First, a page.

August 21, 2023
At a Glance
- Eric Schmidt reportedly is creating a nonprofit research lab patterned after OpenAI with similarly ambitious goals.
- He plans to hire the best minds in AI and science to tackle "moonshot" projects.
Former Google CEO Eric Schmidt reportedly is creating a nonprofit research lab patterned after OpenAI that will be tasked with solving the biggest challenges in science.
According to Semafor, the nonprofit will bring together under one roof notable AI researchers and scientists, so both can collaborate and leverage each other's skills to accomplish “moonshot” goals.
Schmidt has already hired two accomplished scientists: Samuel Rodrigues, an MIT Physics Ph.D. and founder of the Applied Biotechnology Laboratory at the Francis Crick Institute, and Andrew White, a pioneer in the use of AI in chemistry and professor at the University of Rochester.
Rodrigues’ lab cites ambitions such as developing targeted interventions for diseases such as muscular dystrophy and cystic fibrosis – even allergies.
Schmidt will fund the nonprofit but outside funding also may be necessary to fulfill its broad ambitions.
He reportedly will offer “competitive” salaries and resources a university cannot match such as access to powerful computers. In doing so, scientists will not have to worry about their next grant, publication or tenure prospects − concerns that could motivate them to stick to experiments with the highest probability of success.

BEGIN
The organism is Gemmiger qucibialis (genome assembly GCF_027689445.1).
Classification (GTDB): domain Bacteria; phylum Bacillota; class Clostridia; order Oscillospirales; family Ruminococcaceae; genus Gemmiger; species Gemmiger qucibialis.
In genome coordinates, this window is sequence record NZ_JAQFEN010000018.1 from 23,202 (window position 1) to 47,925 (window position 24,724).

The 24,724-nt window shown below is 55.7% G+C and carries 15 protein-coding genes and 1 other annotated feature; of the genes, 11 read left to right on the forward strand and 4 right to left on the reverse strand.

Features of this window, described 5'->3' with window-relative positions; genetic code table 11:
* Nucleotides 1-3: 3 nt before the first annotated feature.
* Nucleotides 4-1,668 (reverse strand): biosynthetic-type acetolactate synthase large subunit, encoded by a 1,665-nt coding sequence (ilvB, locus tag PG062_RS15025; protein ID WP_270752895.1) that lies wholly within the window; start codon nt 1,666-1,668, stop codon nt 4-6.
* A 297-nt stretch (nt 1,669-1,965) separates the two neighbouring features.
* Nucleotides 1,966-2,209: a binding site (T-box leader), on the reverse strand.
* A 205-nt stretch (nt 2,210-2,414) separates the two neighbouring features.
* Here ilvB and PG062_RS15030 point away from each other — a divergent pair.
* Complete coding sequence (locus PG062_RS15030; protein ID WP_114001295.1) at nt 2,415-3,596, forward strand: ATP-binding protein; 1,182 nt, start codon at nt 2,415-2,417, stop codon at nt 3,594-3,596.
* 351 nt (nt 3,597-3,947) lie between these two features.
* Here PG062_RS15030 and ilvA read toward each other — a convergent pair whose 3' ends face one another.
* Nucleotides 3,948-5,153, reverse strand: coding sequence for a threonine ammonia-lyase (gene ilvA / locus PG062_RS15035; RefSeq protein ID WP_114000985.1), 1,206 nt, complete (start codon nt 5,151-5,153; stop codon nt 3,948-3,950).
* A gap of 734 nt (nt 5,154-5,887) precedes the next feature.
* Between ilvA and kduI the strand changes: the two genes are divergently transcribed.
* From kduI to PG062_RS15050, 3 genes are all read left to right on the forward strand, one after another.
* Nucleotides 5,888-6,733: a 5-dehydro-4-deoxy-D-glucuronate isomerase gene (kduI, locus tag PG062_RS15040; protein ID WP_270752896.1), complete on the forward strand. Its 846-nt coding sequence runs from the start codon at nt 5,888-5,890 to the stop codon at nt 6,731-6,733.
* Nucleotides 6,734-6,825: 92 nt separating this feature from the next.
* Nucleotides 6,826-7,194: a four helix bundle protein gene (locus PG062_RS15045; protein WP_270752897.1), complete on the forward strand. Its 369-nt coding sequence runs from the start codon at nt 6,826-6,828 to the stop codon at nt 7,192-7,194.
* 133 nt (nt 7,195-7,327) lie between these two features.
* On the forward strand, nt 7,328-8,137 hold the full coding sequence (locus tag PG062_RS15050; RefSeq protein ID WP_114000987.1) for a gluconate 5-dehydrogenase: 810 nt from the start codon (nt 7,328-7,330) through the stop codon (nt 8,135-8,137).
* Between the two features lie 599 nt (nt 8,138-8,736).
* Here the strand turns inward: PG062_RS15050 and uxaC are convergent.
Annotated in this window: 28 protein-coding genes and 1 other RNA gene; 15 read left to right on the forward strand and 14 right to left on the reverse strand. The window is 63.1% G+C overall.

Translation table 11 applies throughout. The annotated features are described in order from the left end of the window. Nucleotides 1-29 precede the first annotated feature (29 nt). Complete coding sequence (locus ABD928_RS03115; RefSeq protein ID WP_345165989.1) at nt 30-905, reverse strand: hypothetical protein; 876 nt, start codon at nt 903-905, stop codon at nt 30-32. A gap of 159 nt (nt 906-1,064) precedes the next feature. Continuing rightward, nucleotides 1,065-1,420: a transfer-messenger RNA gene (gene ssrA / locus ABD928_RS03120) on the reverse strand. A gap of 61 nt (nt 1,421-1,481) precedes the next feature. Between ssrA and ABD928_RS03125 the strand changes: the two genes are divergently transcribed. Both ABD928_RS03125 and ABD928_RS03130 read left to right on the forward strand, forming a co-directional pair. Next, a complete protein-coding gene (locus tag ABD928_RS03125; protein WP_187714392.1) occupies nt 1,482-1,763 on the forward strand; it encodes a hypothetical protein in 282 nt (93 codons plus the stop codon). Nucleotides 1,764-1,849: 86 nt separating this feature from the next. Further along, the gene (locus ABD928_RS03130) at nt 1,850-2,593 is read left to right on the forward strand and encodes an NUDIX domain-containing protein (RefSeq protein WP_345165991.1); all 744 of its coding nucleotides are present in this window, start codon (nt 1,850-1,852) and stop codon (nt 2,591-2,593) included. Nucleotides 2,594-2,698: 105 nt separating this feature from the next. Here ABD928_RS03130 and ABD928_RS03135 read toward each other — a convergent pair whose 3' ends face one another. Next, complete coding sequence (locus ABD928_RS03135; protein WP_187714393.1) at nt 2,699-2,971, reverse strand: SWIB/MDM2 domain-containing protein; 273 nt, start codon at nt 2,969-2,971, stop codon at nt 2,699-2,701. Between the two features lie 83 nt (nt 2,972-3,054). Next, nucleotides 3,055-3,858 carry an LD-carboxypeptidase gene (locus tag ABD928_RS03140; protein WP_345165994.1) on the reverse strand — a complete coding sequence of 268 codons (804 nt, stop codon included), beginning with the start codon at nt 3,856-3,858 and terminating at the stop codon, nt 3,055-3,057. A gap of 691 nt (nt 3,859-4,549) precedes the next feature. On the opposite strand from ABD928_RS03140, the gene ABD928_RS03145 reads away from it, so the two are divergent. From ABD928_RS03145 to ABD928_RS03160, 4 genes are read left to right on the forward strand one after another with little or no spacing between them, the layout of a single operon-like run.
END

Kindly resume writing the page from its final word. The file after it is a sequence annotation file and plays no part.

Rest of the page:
Instead, they will have the freedom to pursue pure science.
Schmidt outlined his vision for AI and science in a July op-ed for MIT Technology Review, writing as cofounder of Schmidt Futures, a philanthropic group that seeks to hire the brightest minds to solve the toughest scientific and societal challenges.
“With the advent of AI, science is about to become much more exciting — and in some ways unrecognizable,” Schmidt wrote. “The reverberations of this shift will be felt far outside the lab; they will affect us all.”
“We can build a future where AI-powered tools will both save us from mindless and time-consuming labor and also lead us to creative inventions and discoveries, encouraging breakthroughs that would otherwise take decades,” he added.
Schmidt cited three examples of what is possible with AI:
Scientists at McMaster and MIT used an AI model to identify an antibiotic to combat a pathogen that the World Health Organization labeled one of the world’s most dangerous antibiotic-resistant bacteria for hospital patients.
A Google DeepMind model can control plasma in nuclear fusion reactions, bringing us closer to a clean-energy revolution.
Within health care, the US Food and Drug Administration has already cleared 523 devices that use AI — 75% of them for use in radiology.
Schmidt is the latest tech billionaire develop an ambitious AI startup. In July, Tesla founder Elon Musk launched x.AI, an AI superintelligence startup that set the lofty goal of understanding the true nature of the universe. Co-founder Grey Yang said “this AI will enable everyone to understand our mathematical universe in ways unimaginable before.”
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